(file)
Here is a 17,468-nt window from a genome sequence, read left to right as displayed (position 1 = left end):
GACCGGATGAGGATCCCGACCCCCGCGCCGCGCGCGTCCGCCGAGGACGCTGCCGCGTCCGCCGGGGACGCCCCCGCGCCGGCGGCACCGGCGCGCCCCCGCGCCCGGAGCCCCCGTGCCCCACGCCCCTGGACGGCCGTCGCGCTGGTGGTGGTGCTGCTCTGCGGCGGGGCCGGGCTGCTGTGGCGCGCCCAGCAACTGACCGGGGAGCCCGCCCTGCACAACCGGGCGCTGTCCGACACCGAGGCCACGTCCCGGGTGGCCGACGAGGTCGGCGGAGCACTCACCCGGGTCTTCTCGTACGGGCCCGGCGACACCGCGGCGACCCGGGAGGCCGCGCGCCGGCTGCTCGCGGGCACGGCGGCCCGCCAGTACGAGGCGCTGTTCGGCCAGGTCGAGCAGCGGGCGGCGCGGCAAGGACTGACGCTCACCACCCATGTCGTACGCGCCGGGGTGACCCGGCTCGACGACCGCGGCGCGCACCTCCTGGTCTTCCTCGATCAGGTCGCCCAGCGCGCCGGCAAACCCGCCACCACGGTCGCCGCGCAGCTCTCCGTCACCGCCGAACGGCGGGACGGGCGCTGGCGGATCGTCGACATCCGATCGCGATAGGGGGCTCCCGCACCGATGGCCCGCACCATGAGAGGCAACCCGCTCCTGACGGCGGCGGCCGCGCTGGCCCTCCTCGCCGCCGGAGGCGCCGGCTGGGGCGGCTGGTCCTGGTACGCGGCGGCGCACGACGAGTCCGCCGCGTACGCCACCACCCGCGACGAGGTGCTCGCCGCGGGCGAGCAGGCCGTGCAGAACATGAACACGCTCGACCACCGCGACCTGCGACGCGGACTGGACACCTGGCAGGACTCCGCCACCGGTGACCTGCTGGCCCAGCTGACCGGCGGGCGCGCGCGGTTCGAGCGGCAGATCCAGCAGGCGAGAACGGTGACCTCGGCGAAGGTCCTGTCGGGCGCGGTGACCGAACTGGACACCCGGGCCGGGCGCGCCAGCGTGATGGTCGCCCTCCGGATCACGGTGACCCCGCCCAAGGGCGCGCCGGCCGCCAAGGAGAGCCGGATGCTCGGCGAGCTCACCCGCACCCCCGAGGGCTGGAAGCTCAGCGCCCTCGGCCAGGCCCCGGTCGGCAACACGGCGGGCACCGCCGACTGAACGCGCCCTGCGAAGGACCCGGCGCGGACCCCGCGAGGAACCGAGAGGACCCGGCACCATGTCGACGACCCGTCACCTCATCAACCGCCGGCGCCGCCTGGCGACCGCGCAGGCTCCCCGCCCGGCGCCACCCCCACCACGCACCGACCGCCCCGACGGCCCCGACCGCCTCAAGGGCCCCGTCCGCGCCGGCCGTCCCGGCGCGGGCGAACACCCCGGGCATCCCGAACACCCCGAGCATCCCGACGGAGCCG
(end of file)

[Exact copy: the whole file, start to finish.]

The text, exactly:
Here is a 17,468-nt window from a genome sequence, read left to right as displayed (position 1 = left end):
GACCGGATGAGGATCCCGACCCCCGCGCCGCGCGCGTCCGCCGAGGACGCTGCCGCGTCCGCCGGGGACGCCCCCGCGCCGGCGGCACCGGCGCGCCCCCGCGCCCGGAGCCCCCGTGCCCCACGCCCCTGGACGGCCGTCGCGCTGGTGGTGGTGCTGCTCTGCGGCGGGGCCGGGCTGCTGTGGCGCGCCCAGCAACTGACCGGGGAGCCCGCCCTGCACAACCGGGCGCTGTCCGACACCGAGGCCACGTCCCGGGTGGCCGACGAGGTCGGCGGAGCACTCACCCGGGTCTTCTCGTACGGGCCCGGCGACACCGCGGCGACCCGGGAGGCCGCGCGCCGGCTGCTCGCGGGCACGGCGGCCCGCCAGTACGAGGCGCTGTTCGGCCAGGTCGAGCAGCGGGCGGCGCGGCAAGGACTGACGCTCACCACCCATGTCGTACGCGCCGGGGTGACCCGGCTCGACGACCGCGGCGCGCACCTCCTGGTCTTCCTCGATCAGGTCGCCCAGCGCGCCGGCAAACCCGCCACCACGGTCGCCGCGCAGCTCTCCGTCACCGCCGAACGGCGGGACGGGCGCTGGCGGATCGTCGACATCCGATCGCGATAGGGGGCTCCCGCACCGATGGCCCGCACCATGAGAGGCAACCCGCTCCTGACGGCGGCGGCCGCGCTGGCCCTCCTCGCCGCCGGAGGCGCCGGCTGGGGCGGCTGGTCCTGGTACGCGGCGGCGCACGACGAGTCCGCCGCGTACGCCACCACCCGCGACGAGGTGCTCGCCGCGGGCGAGCAGGCCGTGCAGAACATGAACACGCTCGACCACCGCGACCTGCGACGCGGACTGGACACCTGGCAGGACTCCGCCACCGGTGACCTGCTGGCCCAGCTGACCGGCGGGCGCGCGCGGTTCGAGCGGCAGATCCAGCAGGCGAGAACGGTGACCTCGGCGAAGGTCCTGTCGGGCGCGGTGACCGAACTGGACACCCGGGCCGGGCGCGCCAGCGTGATGGTCGCCCTCCGGATCACGGTGACCCCGCCCAAGGGCGCGCCGGCCGCCAAGGAGAGCCGGATGCTCGGCGAGCTCACCCGCACCCCCGAGGGCTGGAAGCTCAGCGCCCTCGGCCAGGCCCCGGTCGGCAACACGGCGGGCACCGCCGACTGAACGCGCCCTGCGAAGGACCCGGCGCGGACCCCGCGAGGAACCGAGAGGACCCGGCACCATGTCGACGACCCGTCACCTCATCAACCGCCGGCGCCGCCTGGCGACCGCGCAGGCTCCCCGCCCGGCGCCACCCCCACCACGCACCGACCGCCCCGACGGCCCCGACCGCCTCAAGGGCCCCGTCCGCGCCGGCCGTCCCGGCGCGGGCGAACACCCCGGGCATCCCGAACACCCCGAGCATCCCGACGGAGCCG